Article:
“The first two days of the Iraq war, Bush launched $500 million in Tomahawk cruise missiles to hit a target that wasn’t there,” says Dan Davidson, a videographer from Westerly, Rhode Island, who shot some dramatic still photos inside the Station that night. “People here were forgotten two weeks after the fire. This is Bush’s way of saying, ‘Fuck you very much’ for voting against him in 2000.” A controversial benefit tour by Great White raised less than $70,000 – enough for about two weeks in intensive care for one fire victim.
Incredibly, West Warwick’s fire marshal, Denis Larocque, remains on the job. New fire-safety regulations became law in July, requiring sprinklers in more Rhode Island businesses and banning pyro almost everywhere, but some business owners in the state have balked, citing the cost of improvements. And regulations don’t mean much unless they are consistently enforced. State officials, already grappling with huge budget deficits and a reputation for cronyism, acknowledge that Rhode Island needs a new corps of fire inspectors if the mandated changes are to have any real impact.
Some of the most grievously injured still work hard to get better, or close to what they were – physically and emotionally – before the fire. Gina Russo, 36, a chatty single mother of two small boys, passed out from the black smoke and never saw who pulled her out of the crush of bodies piled up like cordwood at the club’s main entrance. Days later, doctors informed Russo’s parents that their daughter would die. A priest read her last rites. The burns weren’t killing her; it was the damage done by smoke to her lungs.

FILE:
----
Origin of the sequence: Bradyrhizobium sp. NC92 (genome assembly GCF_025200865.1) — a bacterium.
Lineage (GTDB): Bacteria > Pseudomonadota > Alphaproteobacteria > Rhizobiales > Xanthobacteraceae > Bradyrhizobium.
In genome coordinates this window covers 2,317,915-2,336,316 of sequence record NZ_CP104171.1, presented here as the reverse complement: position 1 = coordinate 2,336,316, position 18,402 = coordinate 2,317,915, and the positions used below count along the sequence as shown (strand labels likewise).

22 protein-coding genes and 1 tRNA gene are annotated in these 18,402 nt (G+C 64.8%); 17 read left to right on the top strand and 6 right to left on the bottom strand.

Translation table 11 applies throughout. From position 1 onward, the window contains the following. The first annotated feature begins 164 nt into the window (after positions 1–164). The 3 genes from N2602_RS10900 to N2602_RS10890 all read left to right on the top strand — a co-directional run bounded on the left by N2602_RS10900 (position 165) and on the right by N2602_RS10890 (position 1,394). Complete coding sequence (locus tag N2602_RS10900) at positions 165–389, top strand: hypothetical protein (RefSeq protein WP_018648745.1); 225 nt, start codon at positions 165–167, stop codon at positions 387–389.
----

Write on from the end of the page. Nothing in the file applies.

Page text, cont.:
Russo hung on and, with the help of a new type of ventilator, began to improve. Doctors kept her in a medically induced coma for 12 weeks. One of the first things Russo learned, when she woke up in April, was that her boyfriend, Freddy Crisostomi, 38, a successful house painter and the father of two children, had died in the fire, of smoke inhalation. In June, Russo tasted solid food for the first time since February 20th. She finally went home, on June 13th, 113 days after the Great White concert.
Flames had burned more than 40 percent of Russo’s body: her arms, hands, head and back. The fire took her left ear, although the eardrum remains intact, and Russo’s hearing is fine. Untouched by the fire, her legs are nevertheless a patchwork of skin-graft donor sites. With 15 surgeries behind her, Russo will undergo many more – to reconstruct various parts of her body —– as well as years of physical therapy.